For one thing, the biscuits aren’t as good. Which is odd, as I buy the biscuits at home, too.
I know working from home is the future. But I also know we are obliged to treat ideas of the future like a Christmas jumper from a faintly crazed Aunt; it’s simply not acceptable to scream THIS IS RIDICULOUS AND I WON’T HAVE ANYTHING TO DO WITH IT. The only possible reaction is a tight smile, and a: ‘Lovely. What a vision.’
The conversation’s not as good, either. Not least because at home, conversation chiefly revolves around two garden gnomes (both called Nigel), my son’s toy Daleks, and the cat. Neither of the Daleks are known for their collaborative working, the cat could also do with some coaching in that area and Nigel and Nigel keep moaning on about the new higher tax rates, which makes me worry I may be over-rewarding them.
Clearly, if we’re all going to work at home more, we’ll have to replace the community and social interaction which workplaces provide. Can social media replicate the water cooler when it comes to updating each other, and trying out ideas?
Maybe it can – although IT never works quite as well at home. Unless that says more about my PC... Perhaps Rocket (the gerbil running around the wheel inside, who I am reliably informed powers the whole thing) has been on the duck in black bean sauce again, and lacks a little fitness?
Then there’s the cold calling. ‘We’re ringing to help you save money’: one of the truly great euphemisms for selling which market-driven Capitalism has given the world.
Still, until they find a way to send bottles of milk as attachments to an email, milkpersons, like oil rig workers and taxi drivers, will always be spared the privilege of working from home. And it is a privilege; at least I have a choice, even if it does involve a weird blurring of environments and an inexplicable feeling of guilt writing work reports in jeans.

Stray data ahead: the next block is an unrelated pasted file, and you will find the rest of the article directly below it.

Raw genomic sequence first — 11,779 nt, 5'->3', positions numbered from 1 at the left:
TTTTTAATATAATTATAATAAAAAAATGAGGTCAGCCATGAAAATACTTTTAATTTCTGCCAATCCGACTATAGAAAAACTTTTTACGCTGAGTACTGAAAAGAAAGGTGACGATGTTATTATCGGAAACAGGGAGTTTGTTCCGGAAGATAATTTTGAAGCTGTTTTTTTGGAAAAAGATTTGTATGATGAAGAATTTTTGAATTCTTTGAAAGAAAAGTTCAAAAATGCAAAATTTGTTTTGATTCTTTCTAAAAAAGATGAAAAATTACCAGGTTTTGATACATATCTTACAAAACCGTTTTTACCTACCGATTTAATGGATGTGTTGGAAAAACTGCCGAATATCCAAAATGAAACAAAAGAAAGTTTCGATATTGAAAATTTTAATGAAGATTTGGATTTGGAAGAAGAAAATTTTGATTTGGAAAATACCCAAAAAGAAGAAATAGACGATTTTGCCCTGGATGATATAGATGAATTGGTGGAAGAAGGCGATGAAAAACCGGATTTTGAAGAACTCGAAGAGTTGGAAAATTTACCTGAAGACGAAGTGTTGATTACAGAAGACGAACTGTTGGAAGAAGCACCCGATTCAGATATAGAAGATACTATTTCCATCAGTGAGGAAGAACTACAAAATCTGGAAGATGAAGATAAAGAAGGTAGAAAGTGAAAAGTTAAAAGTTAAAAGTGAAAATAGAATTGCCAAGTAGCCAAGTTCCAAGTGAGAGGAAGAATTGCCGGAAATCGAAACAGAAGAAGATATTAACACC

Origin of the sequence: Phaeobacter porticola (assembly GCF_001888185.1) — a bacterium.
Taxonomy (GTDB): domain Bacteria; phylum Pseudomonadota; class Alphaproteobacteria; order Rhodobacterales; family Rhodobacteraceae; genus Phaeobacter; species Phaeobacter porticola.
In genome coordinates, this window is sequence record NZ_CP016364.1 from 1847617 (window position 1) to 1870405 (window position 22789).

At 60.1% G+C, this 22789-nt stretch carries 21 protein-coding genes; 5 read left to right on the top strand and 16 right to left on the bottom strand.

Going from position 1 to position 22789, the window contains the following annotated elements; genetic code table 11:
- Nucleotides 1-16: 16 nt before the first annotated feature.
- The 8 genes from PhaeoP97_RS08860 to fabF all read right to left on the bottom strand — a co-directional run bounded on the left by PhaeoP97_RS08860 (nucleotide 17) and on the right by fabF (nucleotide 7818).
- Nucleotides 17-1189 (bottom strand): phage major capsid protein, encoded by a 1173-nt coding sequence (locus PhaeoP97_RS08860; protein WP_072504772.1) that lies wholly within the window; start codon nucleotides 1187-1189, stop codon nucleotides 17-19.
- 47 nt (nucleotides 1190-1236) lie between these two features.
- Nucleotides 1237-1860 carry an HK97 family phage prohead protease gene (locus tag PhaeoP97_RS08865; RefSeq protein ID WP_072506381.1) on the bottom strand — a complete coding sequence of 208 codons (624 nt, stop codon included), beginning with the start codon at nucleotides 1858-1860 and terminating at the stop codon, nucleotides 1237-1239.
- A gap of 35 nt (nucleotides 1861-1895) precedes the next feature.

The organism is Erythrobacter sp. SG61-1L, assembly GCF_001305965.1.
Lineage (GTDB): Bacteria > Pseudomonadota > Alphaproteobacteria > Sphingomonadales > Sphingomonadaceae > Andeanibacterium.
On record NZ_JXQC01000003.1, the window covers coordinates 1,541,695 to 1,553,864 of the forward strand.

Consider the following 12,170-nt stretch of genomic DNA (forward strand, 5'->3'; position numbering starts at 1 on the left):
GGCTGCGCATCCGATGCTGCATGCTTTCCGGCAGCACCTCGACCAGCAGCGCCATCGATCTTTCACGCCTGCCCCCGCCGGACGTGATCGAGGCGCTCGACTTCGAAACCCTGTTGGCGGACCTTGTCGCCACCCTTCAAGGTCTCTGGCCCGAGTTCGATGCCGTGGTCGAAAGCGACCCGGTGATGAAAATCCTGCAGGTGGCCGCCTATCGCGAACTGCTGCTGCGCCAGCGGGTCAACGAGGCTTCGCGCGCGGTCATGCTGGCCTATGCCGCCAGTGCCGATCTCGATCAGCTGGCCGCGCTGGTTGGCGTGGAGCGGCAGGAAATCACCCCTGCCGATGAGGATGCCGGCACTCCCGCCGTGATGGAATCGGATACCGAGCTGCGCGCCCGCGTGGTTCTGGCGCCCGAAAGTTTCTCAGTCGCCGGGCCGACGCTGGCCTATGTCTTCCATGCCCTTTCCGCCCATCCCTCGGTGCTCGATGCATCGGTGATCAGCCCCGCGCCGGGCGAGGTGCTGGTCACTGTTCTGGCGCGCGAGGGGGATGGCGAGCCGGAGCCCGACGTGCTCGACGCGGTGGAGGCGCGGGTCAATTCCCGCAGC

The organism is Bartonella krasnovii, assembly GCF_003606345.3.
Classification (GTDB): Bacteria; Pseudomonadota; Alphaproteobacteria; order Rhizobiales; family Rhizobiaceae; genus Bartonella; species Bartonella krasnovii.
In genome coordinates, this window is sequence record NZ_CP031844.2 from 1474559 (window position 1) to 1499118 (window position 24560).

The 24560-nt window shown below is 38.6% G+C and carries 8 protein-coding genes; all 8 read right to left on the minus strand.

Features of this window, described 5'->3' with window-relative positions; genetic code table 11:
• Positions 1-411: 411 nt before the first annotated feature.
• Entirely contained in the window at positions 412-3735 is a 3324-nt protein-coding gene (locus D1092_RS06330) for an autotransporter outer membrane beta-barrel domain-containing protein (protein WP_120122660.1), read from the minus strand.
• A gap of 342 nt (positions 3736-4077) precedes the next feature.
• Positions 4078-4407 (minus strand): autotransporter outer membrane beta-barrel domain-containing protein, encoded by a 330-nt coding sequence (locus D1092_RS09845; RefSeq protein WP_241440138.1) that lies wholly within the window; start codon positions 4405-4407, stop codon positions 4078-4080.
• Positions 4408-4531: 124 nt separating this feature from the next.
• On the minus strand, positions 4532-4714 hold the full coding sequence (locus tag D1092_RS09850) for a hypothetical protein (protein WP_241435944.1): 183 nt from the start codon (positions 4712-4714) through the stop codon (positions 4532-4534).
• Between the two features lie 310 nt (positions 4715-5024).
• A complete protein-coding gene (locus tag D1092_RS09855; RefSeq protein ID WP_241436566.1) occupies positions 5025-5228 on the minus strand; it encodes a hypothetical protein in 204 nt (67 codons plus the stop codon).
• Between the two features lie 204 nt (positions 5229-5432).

Maybe I just need to review my Domestic Biscuit Strategy. And hold one of those “Difficult Conversations” about financial performance with Nigel and Nigel.
Richard, a fresh look at the blindingly obvious..!
Last year I was working for an American consultancy organisation for a Global, but UK based client. What struck me was the difference in the way of working.
My US colleagues to a person worked from home, with occasional time in a hub office. Those in the UK seemed to predominately work in a centralised office, yet spent the entire day on international conference calls, or working on a computer screen. The amount of actual "business" done that could not be done from home was 1%. This is a professional services firm, so not a retail or manufacturing facility, where things are different for those involved directly in that activity.
Sure there are some jobs that CANNOT be done from home - but there are MANY that can be.
The reason why not? Nothing to do with IT - and everything to do with management skill, competence and trust. To put it simply in the UK we seem to rely more on "attendance" culture rather than "performance" culture. I wonder how much of this is down to lack of management skills?
If you truly worked in a "Performance culture" and you met your weekly goals by Thursday - you would take the Friday off. Show me a company where that happens!
The 'social' needs of us as individuals is another matter - and that is a human need rather than a business one. Sure business have a responsibility to contribute - but not to provide the complete social infrastructure for an individual.
With the current generation of employees (14-20 yr olds) already working online, collaborating on tools not designed for it... things will change.
The real barrier to "home working" in the UK is our small home size - we need a dedicated space for effective home working. The future I suspect will be "Regus" style desks that are community work spaces for people irrespective of their employer.
Have a look around your business/ clients business - if people are not moving goods or meeting customers in a minute by minute way - then the reality is that the work COULD be done from home. The question is
can we as managers trust people? can we really manage people?
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